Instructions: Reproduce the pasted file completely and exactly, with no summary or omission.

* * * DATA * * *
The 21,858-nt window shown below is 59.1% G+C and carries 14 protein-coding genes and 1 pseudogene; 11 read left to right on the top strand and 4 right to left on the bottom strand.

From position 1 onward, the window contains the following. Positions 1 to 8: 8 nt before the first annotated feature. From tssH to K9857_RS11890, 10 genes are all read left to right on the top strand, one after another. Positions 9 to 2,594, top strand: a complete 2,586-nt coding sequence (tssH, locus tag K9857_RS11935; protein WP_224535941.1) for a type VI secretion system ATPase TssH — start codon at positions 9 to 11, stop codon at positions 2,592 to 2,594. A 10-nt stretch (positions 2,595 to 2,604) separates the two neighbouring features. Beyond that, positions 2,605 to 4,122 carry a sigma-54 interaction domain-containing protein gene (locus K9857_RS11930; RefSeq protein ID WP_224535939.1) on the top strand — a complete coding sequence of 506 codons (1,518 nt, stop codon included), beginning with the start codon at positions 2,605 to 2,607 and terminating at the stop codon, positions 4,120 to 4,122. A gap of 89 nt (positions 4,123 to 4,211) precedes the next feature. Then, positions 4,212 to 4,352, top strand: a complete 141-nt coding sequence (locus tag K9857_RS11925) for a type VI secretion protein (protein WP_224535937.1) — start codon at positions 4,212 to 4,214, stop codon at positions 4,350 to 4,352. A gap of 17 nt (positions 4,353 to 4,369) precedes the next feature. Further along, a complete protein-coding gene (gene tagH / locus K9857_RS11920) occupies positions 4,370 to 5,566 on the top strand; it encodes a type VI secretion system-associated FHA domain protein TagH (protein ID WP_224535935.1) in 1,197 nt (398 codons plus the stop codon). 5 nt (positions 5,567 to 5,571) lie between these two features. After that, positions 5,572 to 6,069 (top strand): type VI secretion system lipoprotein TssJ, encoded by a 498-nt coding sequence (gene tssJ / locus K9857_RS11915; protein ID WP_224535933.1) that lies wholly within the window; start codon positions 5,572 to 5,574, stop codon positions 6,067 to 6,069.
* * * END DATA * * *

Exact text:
The 21,858-nt window shown below is 59.1% G+C and carries 14 protein-coding genes and 1 pseudogene; 11 read left to right on the top strand and 4 right to left on the bottom strand.

From position 1 onward, the window contains the following. Positions 1 to 8: 8 nt before the first annotated feature. From tssH to K9857_RS11890, 10 genes are all read left to right on the top strand, one after another. Positions 9 to 2,594, top strand: a complete 2,586-nt coding sequence (tssH, locus tag K9857_RS11935; protein WP_224535941.1) for a type VI secretion system ATPase TssH — start codon at positions 9 to 11, stop codon at positions 2,592 to 2,594. A 10-nt stretch (positions 2,595 to 2,604) separates the two neighbouring features. Beyond that, positions 2,605 to 4,122 carry a sigma-54 interaction domain-containing protein gene (locus K9857_RS11930; RefSeq protein ID WP_224535939.1) on the top strand — a complete coding sequence of 506 codons (1,518 nt, stop codon included), beginning with the start codon at positions 2,605 to 2,607 and terminating at the stop codon, positions 4,120 to 4,122. A gap of 89 nt (positions 4,123 to 4,211) precedes the next feature. Then, positions 4,212 to 4,352, top strand: a complete 141-nt coding sequence (locus tag K9857_RS11925) for a type VI secretion protein (protein WP_224535937.1) — start codon at positions 4,212 to 4,214, stop codon at positions 4,350 to 4,352. A gap of 17 nt (positions 4,353 to 4,369) precedes the next feature. Further along, a complete protein-coding gene (gene tagH / locus K9857_RS11920) occupies positions 4,370 to 5,566 on the top strand; it encodes a type VI secretion system-associated FHA domain protein TagH (protein ID WP_224535935.1) in 1,197 nt (398 codons plus the stop codon). 5 nt (positions 5,567 to 5,571) lie between these two features. After that, positions 5,572 to 6,069 (top strand): type VI secretion system lipoprotein TssJ, encoded by a 498-nt coding sequence (gene tssJ / locus K9857_RS11915; protein ID WP_224535933.1) that lies wholly within the window; start codon positions 5,572 to 5,574, stop codon positions 6,067 to 6,069.